Hopefully they're closer than that when you're talking about 3.5 or 4 grain loads using the .3, .4 (custom) or .5cc dippers.

I just used the Lee hand press setup to load my first 100 (mild) rounds of .38 special and they shoot just fine. It took a bit of trial and error to work out the bugs in my technique but I think I will get faster with practice.
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Old November 30, 2009, 02:21 PM   #12
chris in va
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I just started reloading a couple months ago using the Hand Press.

It works fine for it's intended purpose, plus I can do most operations while watching a movie or something. So far it's seen about 2000 9mm rounds loaded and no major issues.

Downside? It's a great way to get carpal. Pace yourself.
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Old November 30, 2009, 03:57 PM   #13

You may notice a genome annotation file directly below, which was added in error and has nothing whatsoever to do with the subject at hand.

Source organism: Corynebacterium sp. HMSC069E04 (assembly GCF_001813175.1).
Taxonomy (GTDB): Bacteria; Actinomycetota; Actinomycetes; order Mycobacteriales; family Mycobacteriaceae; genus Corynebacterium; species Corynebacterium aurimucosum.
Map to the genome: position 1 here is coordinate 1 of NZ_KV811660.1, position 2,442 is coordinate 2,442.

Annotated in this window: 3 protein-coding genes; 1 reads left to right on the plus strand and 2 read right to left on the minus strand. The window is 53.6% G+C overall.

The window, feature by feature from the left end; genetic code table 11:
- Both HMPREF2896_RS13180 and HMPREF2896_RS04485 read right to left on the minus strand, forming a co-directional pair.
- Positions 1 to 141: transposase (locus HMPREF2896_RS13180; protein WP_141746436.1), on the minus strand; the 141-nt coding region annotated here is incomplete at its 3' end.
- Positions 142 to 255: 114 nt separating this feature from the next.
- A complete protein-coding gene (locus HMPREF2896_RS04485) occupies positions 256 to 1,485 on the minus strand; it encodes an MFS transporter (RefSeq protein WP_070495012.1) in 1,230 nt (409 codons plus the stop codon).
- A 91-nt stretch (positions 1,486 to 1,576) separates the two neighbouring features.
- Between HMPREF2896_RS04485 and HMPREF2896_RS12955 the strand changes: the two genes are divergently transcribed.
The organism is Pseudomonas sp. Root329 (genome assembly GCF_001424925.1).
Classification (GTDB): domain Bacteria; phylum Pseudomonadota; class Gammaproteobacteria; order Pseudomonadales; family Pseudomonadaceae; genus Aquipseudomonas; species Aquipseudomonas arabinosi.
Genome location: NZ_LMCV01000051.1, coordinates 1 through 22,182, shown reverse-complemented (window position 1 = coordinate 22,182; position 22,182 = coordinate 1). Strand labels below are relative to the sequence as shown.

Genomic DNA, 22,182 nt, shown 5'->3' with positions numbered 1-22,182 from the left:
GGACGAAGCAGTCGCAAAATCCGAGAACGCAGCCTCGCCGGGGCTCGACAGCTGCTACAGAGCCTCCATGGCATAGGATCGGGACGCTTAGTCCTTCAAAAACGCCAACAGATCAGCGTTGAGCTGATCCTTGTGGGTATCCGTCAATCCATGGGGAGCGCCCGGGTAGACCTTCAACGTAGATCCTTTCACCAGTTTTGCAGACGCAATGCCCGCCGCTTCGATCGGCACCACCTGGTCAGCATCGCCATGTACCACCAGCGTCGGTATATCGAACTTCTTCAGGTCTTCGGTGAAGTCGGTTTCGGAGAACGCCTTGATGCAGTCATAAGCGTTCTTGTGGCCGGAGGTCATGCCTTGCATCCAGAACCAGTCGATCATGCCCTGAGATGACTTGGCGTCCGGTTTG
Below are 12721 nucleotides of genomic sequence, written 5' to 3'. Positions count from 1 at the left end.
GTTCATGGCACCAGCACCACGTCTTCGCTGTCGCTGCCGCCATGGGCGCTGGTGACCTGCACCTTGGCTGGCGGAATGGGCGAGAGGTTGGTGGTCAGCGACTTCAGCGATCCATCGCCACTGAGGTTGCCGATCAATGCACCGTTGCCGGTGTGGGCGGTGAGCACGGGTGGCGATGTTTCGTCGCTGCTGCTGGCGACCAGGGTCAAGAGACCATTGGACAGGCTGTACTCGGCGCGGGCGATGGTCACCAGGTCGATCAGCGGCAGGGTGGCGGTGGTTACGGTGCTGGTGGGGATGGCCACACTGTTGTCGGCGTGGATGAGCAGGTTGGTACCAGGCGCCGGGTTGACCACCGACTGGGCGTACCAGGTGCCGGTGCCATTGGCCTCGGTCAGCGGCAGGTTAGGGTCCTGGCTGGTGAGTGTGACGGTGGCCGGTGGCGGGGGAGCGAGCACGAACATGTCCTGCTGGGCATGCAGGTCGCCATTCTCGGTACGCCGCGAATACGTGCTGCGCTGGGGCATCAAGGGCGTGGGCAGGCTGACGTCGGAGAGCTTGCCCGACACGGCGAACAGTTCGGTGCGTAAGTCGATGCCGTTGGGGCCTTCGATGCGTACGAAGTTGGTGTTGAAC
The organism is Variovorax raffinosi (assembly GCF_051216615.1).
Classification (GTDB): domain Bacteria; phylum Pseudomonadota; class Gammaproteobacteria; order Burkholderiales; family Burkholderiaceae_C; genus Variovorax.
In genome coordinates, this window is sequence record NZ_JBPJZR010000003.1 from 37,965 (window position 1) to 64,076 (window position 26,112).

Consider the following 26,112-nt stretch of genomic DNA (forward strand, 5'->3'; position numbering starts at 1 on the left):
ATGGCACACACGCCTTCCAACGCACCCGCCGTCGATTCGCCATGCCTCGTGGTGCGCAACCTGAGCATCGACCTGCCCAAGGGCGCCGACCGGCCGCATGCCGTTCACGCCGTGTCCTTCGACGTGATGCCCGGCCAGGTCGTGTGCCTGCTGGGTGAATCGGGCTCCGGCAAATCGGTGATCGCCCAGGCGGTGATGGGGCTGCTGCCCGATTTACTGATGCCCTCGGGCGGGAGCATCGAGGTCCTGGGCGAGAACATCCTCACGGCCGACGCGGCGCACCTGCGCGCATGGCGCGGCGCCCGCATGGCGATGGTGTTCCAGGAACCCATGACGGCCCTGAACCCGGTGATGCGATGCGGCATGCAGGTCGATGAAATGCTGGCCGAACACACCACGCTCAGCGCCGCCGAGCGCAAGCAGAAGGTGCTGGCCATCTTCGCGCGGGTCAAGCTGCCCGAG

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I LOVE the hand tools. I feel I am able to make the most precise and dependable cartridges using hand tools because of the tactile feedback. I can hand prime and hand load to teh exact same specs every time.

Also, due to the leisurely pace imparted by the nature of the hand tools, you have more time to observe for QC and mistakes. Unless my need for ammo quantities rises steeply, I will stick with the hand tools forever. The only other reason i could see switching would be if i developed arthritis or something.
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Old November 30, 2009, 11:20 PM   #14
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Spacecoast,

Yes, with small dippers you'll be closer. I was thinking more like .308 charges.
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Old December 1, 2009, 02:42 AM   #15
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Food for thought: By weight or by volume

There are a considerable number of reloaders who believe strongly that charges thrown by volume produce better acuracy than charges thrown by weight. There is empirical evidence to support the opinion, too. Just something to consider.

There was a thread on "Accuratereloading.com" that produced some cogent arguments on both sides a while back.